Legendary Dutch conductor William Mengelberg’s score of the Fourth Symphony by Gustav Mahler, with both his and the composer’s notes. One of the annotations – in Mahler’s hand at the bottom of the page – indicates that the introduction of the famous, lilting first theme should be played like a Viennese waltz. This and other tempo markings, corrections and musical indications have proven to be critical to our understanding of this piece [not to mention to the modern performing edition].

Mengelberg was one of Mahler’s foremost advocates and invited him to Amsterdam numerous times to present his work at Concertgebouw. One of those visits, in 1904, was the occasion for a special double performance of the Fourth from which this score dates. Here are Mahler and Mengelberg two years later, with conductor and composer Alphonse Diepenbrock on the right:

In 1939 Mengeberg recorded the Fourth Symphony with Concertgebouw, a performance which remains one of the most intriguing Mahler readings I’ve heard. Download it [zip, 105mb].

anonymous asked:

Hello! I'd like to start listening to some classical composers and I was wondering if you'd mind giving a few links to pieces that are good for starting with. It can be anything, really, but I'm interested in Shostakovich and composers like him. Thanks, and I always enjoy seeing your posts on my dash!

hello!! im glad that you like, want to try listening to some of this stuff, but i fear that you’ve asked the wrong person because i am extremely biased towards 20th century and late romantic (so you know, 1860s onwards) kinda classical music BUT I WILL TRY TO BE DIVERSE OK. shostakovich is down in the 20th century section if you wanna skip everything else :)

  • baroque 1600s - 1750s - ok so i listen to like 0 baroque era but anyway,

    • bach is literally the king of baroque music so there’s always heaps of bach around you can listen to, probably his most famous ones include his well-tempered clavier, art of fugue, brandenburg concertos and i could go on tbh. 
    • vivaldi was also another dude who wrote the four seasons, but he’s also got 12 violin concertos which i guess are worth listening, but i know like 2 baroque pieces so im not the best to ask about this era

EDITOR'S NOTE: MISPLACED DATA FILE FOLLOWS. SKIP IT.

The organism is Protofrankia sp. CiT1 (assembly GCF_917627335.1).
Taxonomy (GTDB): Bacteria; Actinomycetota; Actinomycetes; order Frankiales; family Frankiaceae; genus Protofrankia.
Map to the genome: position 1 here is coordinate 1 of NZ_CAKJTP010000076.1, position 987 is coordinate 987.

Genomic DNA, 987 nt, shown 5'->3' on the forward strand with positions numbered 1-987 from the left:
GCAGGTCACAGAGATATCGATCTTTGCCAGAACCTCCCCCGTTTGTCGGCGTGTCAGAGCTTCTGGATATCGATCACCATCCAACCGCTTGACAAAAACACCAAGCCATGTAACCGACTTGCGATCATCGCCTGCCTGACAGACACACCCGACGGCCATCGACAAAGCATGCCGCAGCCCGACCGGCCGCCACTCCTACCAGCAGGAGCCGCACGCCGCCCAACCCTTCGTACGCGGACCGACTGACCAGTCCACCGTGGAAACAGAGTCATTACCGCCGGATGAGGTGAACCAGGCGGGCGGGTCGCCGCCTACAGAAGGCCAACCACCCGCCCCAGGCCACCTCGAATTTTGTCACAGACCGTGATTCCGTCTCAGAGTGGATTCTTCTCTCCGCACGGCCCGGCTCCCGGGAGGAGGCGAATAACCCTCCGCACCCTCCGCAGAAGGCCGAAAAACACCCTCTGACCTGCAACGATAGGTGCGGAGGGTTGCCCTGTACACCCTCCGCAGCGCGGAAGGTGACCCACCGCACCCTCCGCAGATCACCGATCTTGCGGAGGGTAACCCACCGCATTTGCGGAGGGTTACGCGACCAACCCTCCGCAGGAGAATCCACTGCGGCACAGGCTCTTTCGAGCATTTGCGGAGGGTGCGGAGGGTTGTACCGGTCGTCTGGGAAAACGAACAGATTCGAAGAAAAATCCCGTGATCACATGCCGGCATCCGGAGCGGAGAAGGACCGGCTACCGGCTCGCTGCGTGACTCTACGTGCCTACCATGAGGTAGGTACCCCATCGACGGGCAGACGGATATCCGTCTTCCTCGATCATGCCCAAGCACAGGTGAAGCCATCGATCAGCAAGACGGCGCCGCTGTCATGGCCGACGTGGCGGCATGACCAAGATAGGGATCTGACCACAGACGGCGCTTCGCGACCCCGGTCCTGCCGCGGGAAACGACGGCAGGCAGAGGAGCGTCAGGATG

• handel - i don’t remember ever listening to any handel woops but have a look here
    • scarlatti - same with scarlatti, but im pretty sure all he did was piano sonatas so you know go nuts
  • classical 1750s - 1830s - mozart, haydn, gluck and beethoven are your main guys here, sometimes schubert is included in this era but sometimes argued into the romantic era (i think so), but yeah, i don’t listen to this era much as well
  • romantic 1820s - 1910s - ahh things start to get interesting here, it’s my second favourite era.
  • 20th century/modern - 1900s - present. my favourite era, probably yours too if you’re looking into shostakovich and friends! im not going to get into present-day classical music because there’s just so much! also im gonna be biased and put my favourite composers here:
    • shostakovich - as you mentioned, you’re interested in shostakovich. he’s best known in his symphonies. for starters, listen to no 5, no 7 and no 11, they’re his main symphonies, and go on from there! they are long, and that’s the thing about 20th century/modern music, things start to get BIG. he’s also got piano concerto no 1 and no 2a cello concerto, and 15 string quartets which are all worth a listen, but his most famous one i think is no 8. there’s a lot of shostakovich!
    • mahler - kinda earlier than shostakovich, he influenced shostakovich a fair bit. mahler has like ten symphonies. i think no 5 is his famous one, but no 6 is quite famous as well (probably because of the hammer), and i also like no 3, but they can be so long. otherwise i haven’t listened to anything else by mahler besides his symphonies (also try symphony no 1 mvt 3, frere jacques as a funeral march!)
    • debussy - although a bit before 20th century, he was an impressionist and i love impressionism music, it can be so calming and harmonious. he was really good with solo piano, like his pour le piano and estampes are just out of this world ohmfgyod and all his preludes (especially cathedrale engloutie), and some of his orchestral work is gorgeous like la mer and images for orchestra and aaahhh debussy!!
    • gershwin - he only left us with a little bit of music but it’s really great as it is. he was like this bridge between classical and jazz, so it’s quite interesting to listen to some of his pieces like rhapsody in blue, an american in paris, concerto in f and cuban overture (listen to that it’s so cool) for orchestral works and also solo piano works like three preludes, and an opera, but not how you’re typical kind, porgy and bess
    • prokofiev - his music is very unique to me. i wouldn’t really know what to start you off with him, i guess like dance of the knights, or symphony no 5, but he’s got awesome piano concertos, with no 3 being the most famous, but also try his other ones.
    • ravel is known for bolero and that’s it. his piano concerto is good, and the string quartet in f is also worth a go
    • other great 20th century composers: bartok, britten, vaughan williams, sibelius, barber, poulenc, satie, ligeti, janacek, lutoslawski, stravinsky, shall i continue? this is where music gets interesting, listen to them you’ll hear some of them sound completely different! that’s why i don’t want to list any from the present-era, because there are like 791 different things happening rn it’s hard to list even a good broad variety.

that’s my little ridiculously over-the-top excessive guide! i don’t think you’d really need to listen to all of these, just the ones that interest you. i hope this helps!